Tracking Split Costs

Today’s Author: Joe Chirilov, a program manager on the who has done a lot of work on both the Excel and Excel Services teams.  Joe is going to discuss a spreadsheet he recently built using Excel 2007.

Recently a large group of friends and I went on a multi-city tour of Europe that lasted a couple weeks.  We had a blast, but that’s a conversation for another day.  There was a lot of planning that went into this trip and responsibilities for booking different legs of the trip were spread out across the group.  This gave rise to an interesting problem, one that I’m sure you all hit once in a while: how do you efficiently handle paying back multiple people while getting reimbursed for your costs at the same time?

As you might guess, I built a spreadsheet to figure it all out for me.  This isn’t the first time I’ve built such a spreadsheet, but it occurred to me that others might find such a spreadsheet useful so I decided to share it with you.  As spreadsheets go, there’s nothing really complicated here, though it’s always nice to have that ready-made template when you need it.  You can download the spreadsheet here:  You’ll notice the spreadsheet has three versions in it – more on this below.


Using It

So how do you use this thing?  As I previously mentioned, it’s made for situations where multiple people in a group temporarily cover the costs of things for others in the group.  You setup the spreadsheet by inputting:

  • The names of all people in the group, and
  • The various costs (e.g. plane tickets, hotel, dinner)

Then for each cost you enter the following:

  • The amount
  • Who paid for it
  • And how that amount is spread across the group (in percentages)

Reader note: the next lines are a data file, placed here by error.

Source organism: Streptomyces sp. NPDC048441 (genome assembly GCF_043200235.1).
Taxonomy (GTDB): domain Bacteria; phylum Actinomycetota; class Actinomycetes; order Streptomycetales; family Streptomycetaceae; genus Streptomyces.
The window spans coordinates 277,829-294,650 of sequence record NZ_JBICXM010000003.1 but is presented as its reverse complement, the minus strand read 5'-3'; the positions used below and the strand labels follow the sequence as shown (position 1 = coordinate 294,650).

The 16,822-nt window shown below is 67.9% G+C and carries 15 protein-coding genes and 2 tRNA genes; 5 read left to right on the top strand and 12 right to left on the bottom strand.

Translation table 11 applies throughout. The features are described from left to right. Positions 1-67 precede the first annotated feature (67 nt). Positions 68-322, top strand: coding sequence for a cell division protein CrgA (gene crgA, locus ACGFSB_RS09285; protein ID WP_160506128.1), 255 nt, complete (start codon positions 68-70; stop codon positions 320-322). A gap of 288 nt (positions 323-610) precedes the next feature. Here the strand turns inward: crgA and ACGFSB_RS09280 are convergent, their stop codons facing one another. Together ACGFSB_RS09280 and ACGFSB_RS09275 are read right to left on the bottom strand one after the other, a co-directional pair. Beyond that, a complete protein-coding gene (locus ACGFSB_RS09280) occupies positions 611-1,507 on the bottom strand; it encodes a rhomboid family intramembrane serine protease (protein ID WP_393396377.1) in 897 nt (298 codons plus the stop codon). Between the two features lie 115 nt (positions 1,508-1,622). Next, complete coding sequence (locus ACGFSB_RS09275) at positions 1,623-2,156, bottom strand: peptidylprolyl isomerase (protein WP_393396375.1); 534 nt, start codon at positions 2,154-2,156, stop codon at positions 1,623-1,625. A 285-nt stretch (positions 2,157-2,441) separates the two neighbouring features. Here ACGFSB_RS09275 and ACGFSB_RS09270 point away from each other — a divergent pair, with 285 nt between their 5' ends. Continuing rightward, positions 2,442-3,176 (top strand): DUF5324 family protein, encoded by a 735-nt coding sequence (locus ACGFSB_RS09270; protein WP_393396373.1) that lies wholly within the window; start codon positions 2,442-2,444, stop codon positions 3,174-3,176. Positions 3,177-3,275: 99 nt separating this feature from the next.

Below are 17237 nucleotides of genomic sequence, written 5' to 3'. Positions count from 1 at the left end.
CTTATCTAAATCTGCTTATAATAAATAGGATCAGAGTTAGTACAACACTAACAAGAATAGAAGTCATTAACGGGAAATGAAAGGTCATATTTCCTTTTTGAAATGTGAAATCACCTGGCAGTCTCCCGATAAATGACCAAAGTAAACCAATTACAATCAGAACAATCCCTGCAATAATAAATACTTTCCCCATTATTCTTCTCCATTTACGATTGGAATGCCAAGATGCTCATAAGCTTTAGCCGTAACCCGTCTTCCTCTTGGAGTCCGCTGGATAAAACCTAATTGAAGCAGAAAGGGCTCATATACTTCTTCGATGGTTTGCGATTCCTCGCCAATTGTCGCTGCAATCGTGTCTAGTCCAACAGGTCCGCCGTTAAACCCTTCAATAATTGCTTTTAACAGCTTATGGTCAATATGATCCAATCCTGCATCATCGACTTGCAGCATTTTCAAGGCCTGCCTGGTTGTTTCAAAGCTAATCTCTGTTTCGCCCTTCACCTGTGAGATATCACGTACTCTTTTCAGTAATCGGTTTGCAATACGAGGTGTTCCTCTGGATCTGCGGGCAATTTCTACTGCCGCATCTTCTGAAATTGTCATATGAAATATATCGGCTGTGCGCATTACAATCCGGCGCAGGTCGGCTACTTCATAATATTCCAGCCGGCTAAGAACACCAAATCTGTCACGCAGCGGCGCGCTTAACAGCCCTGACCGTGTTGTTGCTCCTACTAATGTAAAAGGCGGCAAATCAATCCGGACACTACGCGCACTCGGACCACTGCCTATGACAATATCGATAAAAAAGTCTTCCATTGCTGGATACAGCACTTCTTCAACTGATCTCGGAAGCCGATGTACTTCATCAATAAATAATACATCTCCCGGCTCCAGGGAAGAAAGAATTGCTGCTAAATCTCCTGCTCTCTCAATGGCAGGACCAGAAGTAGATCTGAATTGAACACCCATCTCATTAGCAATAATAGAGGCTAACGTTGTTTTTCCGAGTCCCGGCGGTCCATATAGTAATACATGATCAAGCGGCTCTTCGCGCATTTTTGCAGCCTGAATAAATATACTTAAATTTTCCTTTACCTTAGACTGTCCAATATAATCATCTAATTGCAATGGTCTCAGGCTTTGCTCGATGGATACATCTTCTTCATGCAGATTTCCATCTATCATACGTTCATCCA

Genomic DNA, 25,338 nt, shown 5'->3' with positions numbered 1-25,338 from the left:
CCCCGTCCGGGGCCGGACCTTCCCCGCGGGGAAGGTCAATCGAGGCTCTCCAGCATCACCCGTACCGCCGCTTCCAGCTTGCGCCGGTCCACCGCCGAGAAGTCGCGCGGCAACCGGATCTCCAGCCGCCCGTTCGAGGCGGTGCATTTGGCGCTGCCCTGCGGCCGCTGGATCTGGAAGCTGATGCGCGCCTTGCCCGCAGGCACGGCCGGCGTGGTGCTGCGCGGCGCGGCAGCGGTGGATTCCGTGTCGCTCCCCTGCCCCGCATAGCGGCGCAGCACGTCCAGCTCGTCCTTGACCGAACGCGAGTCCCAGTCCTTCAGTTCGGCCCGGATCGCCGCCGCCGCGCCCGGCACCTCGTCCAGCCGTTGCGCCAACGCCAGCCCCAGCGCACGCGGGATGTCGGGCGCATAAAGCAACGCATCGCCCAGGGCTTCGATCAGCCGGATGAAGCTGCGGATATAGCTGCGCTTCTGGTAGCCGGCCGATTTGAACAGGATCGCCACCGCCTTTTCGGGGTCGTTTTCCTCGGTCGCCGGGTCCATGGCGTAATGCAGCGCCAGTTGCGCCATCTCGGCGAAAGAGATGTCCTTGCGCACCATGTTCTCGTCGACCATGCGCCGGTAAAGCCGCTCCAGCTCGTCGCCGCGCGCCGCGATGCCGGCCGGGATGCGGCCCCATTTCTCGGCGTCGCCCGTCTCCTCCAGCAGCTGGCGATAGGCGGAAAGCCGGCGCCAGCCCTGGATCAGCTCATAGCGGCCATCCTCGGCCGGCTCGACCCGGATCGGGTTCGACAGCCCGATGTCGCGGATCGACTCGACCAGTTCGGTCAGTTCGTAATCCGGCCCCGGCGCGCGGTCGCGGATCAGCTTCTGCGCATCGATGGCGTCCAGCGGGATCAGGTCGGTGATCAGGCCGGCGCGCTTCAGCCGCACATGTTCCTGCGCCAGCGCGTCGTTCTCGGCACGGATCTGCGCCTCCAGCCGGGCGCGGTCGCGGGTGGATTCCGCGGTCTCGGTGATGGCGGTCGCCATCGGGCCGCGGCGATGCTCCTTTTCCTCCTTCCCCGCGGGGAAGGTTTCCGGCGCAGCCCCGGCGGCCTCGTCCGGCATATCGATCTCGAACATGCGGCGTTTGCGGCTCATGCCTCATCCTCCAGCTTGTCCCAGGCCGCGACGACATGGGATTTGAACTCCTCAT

Using my file as an example, it has sample data in it (also shown in the image below), Katherine paid for the train tickets, the tickets cost $1000, and the tickets were for Joe, Beth, Rob, and Katherine, so each owes 25% of the total cost.



This design allows for some flexibility in how the costs are split.  Notice in the example above that James and Nancy did not get a train ticket so they aren’t assigned any percentage of the cost.  The spreadsheet doesn’t enforce that everyone pays the same percentage.  All it cares about is that the percentages add up to 100% (more on this later).  In the image below, James booked two hotel rooms for five people, one room for two and one for three.  The room for two costs more because it is split up among fewer people.



Once all the data has been filled in, what you typically see is that some people owe money, even if they paid for some costs, and some people owe a negative amount, which means they need to get paid back!  It may look something like this:



At this point the easiest thing to do is to assign someone as the money collector.  Once that person collects all the money, they pay back those that are owed money.  This way, money exchanges hands the least amount of times as possible and the process is pretty clean.  That’s all there is to it.

As you can see from the image above, the spreadsheet also provides a column for entering any amounts you have collected so far, so you can track how much you have and how much is left to collect.


On Spreadsheet Design